Are you exhausted yet?….well, there’s more. As the name suggests its polar opposite, the North Sea stage has commanding views across the waves, next stop Norway. The perfect backdrop to wonder what music the Yorkshire coast’s most famous seafarer, Captain James Cook, may have encountered on his voyages.

If ever there was an award for the hardest working stage, this is probably the most deserving, accommodating over twenty acts plus workshops. The sound engineers have an ear for acoustic perfection but often with less than twenty minutes to mike up, sound check and turn the stage around. It was here that Robert Maseko and the Congo Beats gave a memorable late night acoustic performance and where Paula Darwish, introduced the audience to an eclectic fusion of Turkish, Kurdish, English and Arabic music with her Country and Eastern Band. Other treats included Fiona Katy Roberts harp playing and the upcoming Liverpudlian singer songwriter Delta Maid.

English festival audiences are notorious for wanting to sit down at concerts and the venue provides a number of sitting opportunities. Chairs and tables around the outer edges of the ballroom, raked seating in the upper tier but the piece de resistance, the pearl in the shell is the venue’s hidden gem. Not at all obvious from the plain exterior, the Spa has its own self contained, revamped two tier Edwardian theatre with state of the art sound and lighting but importantly, 950 soft red velvet covered seats. Festival weary could rest aching backs and tired legs whilst listening to the “saviour of English roots music” Jim Moray; Mamane Barke the last surviving master of the ancient African instrument the Biram or Carmen Souza who mixes traditional Cape Verdean melodies with twists of contemporary jazz.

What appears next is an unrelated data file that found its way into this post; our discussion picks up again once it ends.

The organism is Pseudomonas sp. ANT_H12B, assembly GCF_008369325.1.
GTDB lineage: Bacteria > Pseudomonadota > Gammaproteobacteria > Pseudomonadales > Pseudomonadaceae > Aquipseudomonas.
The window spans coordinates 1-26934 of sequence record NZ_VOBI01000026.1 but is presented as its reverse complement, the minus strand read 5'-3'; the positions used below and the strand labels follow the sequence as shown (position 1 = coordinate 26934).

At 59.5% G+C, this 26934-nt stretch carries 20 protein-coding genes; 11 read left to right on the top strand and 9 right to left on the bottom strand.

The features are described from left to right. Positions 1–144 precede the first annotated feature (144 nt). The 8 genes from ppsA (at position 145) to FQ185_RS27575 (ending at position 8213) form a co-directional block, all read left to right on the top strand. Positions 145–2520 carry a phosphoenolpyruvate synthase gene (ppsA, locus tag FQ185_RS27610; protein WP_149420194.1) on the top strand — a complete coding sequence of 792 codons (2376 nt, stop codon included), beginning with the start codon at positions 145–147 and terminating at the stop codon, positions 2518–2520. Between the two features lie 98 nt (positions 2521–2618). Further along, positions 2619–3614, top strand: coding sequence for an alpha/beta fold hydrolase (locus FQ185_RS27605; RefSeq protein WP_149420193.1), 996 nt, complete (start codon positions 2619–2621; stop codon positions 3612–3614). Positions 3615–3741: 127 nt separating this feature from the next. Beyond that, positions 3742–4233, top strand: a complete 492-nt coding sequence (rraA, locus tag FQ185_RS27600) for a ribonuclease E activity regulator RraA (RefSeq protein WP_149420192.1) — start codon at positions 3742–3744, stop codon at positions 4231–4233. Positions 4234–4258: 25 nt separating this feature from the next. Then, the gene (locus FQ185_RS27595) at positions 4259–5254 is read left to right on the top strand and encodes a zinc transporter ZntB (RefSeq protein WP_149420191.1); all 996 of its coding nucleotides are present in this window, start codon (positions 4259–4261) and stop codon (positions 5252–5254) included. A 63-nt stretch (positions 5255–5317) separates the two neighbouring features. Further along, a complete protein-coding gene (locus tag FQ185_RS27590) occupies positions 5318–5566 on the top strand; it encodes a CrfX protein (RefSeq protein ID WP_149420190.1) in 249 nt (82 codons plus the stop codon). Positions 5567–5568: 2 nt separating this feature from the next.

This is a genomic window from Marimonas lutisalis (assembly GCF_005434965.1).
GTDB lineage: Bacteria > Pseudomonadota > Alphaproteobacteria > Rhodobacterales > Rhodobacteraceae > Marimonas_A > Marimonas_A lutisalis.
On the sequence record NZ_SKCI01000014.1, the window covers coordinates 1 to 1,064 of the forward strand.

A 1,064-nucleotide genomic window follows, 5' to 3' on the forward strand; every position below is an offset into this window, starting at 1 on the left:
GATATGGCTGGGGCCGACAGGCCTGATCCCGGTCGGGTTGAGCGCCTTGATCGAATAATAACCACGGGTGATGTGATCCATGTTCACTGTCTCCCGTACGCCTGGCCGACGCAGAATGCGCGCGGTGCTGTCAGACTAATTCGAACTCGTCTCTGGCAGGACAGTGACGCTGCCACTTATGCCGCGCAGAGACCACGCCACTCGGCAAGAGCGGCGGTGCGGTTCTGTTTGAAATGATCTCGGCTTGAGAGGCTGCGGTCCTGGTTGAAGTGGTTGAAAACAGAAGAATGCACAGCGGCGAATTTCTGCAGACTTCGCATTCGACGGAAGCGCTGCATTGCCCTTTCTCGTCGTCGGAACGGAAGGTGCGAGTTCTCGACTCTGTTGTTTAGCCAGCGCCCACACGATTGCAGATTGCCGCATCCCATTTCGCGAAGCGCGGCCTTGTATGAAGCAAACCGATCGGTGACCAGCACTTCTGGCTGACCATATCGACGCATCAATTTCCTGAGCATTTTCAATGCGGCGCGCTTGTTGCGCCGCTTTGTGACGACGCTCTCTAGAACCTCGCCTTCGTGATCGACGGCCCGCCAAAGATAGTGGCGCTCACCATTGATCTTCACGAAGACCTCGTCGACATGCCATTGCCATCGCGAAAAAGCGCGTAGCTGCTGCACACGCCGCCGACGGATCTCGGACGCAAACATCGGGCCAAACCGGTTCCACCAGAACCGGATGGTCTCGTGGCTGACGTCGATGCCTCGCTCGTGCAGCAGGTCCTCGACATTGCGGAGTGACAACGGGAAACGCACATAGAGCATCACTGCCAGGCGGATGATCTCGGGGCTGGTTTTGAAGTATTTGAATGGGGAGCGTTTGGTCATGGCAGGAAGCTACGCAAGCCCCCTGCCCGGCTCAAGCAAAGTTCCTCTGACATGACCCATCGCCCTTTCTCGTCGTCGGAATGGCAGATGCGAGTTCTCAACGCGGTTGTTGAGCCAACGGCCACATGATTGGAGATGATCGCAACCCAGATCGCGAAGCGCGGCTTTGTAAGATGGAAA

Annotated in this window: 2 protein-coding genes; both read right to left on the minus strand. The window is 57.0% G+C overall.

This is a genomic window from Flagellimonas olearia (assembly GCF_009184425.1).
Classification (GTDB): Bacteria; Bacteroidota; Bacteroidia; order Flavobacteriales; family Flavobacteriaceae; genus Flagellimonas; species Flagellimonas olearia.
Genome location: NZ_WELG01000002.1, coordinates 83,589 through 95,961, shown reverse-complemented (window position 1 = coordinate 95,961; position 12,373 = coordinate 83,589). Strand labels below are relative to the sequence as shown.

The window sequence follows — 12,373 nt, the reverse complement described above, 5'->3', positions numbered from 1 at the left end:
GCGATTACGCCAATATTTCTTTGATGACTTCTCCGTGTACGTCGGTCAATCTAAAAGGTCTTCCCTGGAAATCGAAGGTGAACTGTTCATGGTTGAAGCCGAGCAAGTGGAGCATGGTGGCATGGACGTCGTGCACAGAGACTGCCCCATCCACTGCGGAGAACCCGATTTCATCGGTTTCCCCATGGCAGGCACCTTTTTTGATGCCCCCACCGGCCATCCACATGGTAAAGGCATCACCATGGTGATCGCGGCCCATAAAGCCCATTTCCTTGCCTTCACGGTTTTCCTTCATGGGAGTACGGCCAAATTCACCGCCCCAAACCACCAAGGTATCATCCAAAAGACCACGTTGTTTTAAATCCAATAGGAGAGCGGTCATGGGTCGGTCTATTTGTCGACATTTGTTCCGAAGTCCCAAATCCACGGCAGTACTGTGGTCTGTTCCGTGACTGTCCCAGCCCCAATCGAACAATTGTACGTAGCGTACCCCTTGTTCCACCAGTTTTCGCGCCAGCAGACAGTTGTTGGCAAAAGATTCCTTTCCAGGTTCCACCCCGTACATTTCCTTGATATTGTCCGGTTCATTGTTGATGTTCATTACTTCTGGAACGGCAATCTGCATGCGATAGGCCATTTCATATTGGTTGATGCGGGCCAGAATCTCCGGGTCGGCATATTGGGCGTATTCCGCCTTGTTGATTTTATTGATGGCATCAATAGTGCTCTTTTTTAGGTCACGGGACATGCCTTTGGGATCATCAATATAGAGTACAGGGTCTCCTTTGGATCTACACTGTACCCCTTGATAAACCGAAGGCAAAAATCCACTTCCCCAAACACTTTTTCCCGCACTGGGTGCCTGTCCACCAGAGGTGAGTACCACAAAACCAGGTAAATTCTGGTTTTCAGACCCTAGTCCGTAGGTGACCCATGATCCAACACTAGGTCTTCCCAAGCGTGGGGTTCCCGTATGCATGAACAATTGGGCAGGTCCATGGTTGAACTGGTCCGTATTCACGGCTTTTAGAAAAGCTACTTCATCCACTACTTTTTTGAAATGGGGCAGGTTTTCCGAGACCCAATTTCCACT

And once those weary legs are rested you can dance into the small hours with festival residents Cloudbase or one of the guest dj’s who have in the recent past included: DJ Monkey Pilot of the Whirly Gig, The Outernationalists, Mad Professor and the Ariwa Posse, The Flying Chilli Beats and Banco De Gaia and when the festival straddles two time zones, there’s an extra hour of dancing on a Saturday night as the clocks go back and British summer time ends.

Now in its eleventh year, never in their wildest dreams could the originators of Musicport envisage the festival growing to what it is today. Talk to Robert Maseko and he soon recounts with fond affection that gig back in the late nineties that started it all. Jim and his wife Sue were running the Old Chapel in Robin Hood’s Bay as a café, bookshop and occasional venue where Lunasa and Wood, Wilson Carthy had provided previous concerts. It was the booking of Robert Maseko and his band that provided the turning point. After a sell out, Jim and Sue realized there was an audience for African music.

Revved up after the gig the trio returned to the McLaughlin home in Whitby where fuelled by positivity, they drank tea and talked until the dawn chorus. A decision was made and there would be a world music millennium celebration at Whitby’s Pavillion . With strong support from the community, there would be no going back and the cultural landscape would alter permanently. The Musicport festival was born with a line- up that included Robert Maseko and the Chaka Chaka Zouk, Labi Siffre, Susaar, Viva Flamenco, Charanga Del Norte, Imbizo, Banoffi and Manchester Adventist gospel choir amongst others.

Its slow organic growth and strong community links have ensured that the festival has retained the spirit of its humble beginnings. Festival goers warm to its friendly atmosphere, skilful programming and resistance to corporate interference. The fact that the festival now has considerable pulling power to attract the very best in international artists is just a bonus.

For Jim McLaughlin Musicport’s director, its about providing something for everyone, “it’s the joy of seeing how music connects people and if we provide the right environment we can slot other bits and pieces in and stretch the boundaries”. And like the waves that form its logo the festival has never stood still, creating support for a number of spin off concerts all year round at venues throughout Whitby as well as commissioning special collaborations for the festival.